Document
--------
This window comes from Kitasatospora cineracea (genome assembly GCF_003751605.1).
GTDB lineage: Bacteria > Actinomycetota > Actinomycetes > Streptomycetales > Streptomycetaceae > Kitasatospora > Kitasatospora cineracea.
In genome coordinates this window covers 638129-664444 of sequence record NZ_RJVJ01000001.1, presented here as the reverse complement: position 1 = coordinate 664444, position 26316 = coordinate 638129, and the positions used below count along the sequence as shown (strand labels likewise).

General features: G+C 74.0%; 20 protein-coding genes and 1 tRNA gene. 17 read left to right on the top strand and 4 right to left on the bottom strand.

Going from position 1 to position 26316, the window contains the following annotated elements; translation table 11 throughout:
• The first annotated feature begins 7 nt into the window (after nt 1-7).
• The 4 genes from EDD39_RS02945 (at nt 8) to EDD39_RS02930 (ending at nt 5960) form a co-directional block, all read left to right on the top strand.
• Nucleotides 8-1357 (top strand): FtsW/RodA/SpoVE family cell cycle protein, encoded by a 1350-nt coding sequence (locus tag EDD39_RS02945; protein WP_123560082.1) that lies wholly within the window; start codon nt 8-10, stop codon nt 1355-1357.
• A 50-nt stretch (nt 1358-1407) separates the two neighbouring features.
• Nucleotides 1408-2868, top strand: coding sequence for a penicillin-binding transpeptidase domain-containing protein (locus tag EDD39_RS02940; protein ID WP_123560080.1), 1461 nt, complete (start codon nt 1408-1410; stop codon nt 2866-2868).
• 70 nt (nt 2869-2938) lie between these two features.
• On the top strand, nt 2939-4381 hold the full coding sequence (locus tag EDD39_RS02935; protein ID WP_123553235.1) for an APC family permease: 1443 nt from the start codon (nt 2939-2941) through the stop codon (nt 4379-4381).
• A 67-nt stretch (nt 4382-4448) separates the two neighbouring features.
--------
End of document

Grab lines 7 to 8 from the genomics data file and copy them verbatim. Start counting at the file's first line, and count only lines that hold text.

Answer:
• The 4 genes from EDD39_RS02945 (at nt 8) to EDD39_RS02930 (ending at nt 5960) form a co-directional block, all read left to right on the top strand.
• Nucleotides 8-1357 (top strand): FtsW/RodA/SpoVE family cell cycle protein, encoded by a 1350-nt coding sequence (locus tag EDD39_RS02945; protein WP_123560082.1) that lies wholly within the window; start codon nt 8-10, stop codon nt 1355-1357.